27    TreeNode* deserialize(stringstream& in, long min, long max) {
28        string val;
29        in>>val;
30        long num = stol(val);
31
32        if(val == ""|| num  min || num > max ) return NULL;
33
34        TreeNode* root = new TreeNode(num);
35        root->left = deserialize(in, min, num);
36        root->right = deserialize(in, num, max);
37        return root;
38    }
39};

In the above Python solution, the dfs function is used to traverse through the binary tree and serialize it. Initially, the vals list is created to hold node values. Then the dfs function is called with the root node to start traversing the BST.

The helper function is used in the deserialization process. It takes two arguments, lower and upper. These two arguments represent the range for the current subtree. Initially, they are set to INT_MIN and INT_MAX. Inside the function, the function checks whether there are any values left in the vals deque or whether the first value in the deque is out of the range. If either of these conditions is true the function returns None indicating the end of this subtree. Otherwise, it creates a TreeNode with the first value in vals and recursively calls itself for creating left and right subtrees.

In the Java and Javascript solutions, the approach is similar to Python but uses different language constructs. A StringBuilder is used in Java to append the serialized string, and in Javascript, an array is used. The deserialize method of Java and Javascript returns a TreeNode as well and hence the approach remains the same.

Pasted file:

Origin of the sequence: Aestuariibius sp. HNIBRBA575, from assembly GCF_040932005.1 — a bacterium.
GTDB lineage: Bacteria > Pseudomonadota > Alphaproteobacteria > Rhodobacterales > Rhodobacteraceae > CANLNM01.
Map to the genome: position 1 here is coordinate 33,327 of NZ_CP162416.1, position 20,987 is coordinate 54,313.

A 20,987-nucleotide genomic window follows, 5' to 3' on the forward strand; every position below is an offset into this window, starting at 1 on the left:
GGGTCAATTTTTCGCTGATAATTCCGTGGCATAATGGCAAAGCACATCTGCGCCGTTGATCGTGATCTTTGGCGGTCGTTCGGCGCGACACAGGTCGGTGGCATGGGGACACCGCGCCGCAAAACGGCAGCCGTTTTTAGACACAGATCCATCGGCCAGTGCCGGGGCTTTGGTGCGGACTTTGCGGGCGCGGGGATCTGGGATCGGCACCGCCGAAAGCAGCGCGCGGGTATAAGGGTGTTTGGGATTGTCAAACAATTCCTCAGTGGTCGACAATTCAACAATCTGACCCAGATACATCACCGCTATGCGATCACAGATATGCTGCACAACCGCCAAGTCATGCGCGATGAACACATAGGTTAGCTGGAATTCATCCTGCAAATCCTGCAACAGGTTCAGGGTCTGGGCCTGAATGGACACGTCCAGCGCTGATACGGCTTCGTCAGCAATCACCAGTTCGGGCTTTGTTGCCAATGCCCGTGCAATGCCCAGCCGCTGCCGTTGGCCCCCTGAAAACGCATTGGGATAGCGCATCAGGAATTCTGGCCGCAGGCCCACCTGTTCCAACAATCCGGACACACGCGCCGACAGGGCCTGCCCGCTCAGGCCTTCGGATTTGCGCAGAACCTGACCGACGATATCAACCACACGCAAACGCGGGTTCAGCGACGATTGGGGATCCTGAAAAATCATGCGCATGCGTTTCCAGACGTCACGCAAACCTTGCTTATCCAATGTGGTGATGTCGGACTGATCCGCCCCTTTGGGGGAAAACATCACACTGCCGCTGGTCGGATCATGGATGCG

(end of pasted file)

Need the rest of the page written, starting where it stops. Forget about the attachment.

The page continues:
In the C++ solution, we used a function serialize to print the preorder traversal of the given tree. And for deserialize function, it parse a value and then it will recursively descend the tree. It checks if the current value is within the range specified by the current subtree (min, max). If it is, it creates a new node with this value and recursively fills its left and right subtrees. If it isn't, it returns NULL. A distinct feature in this solution is that stringstream is used while serializing and deserializing.

All solutions have their time complexity as O(n), where n is the number of nodes because we are visiting every node exactly once. The space complexity is also O(n) as we are using additional space to store the serialized string, where n is the number of nodes in the tree.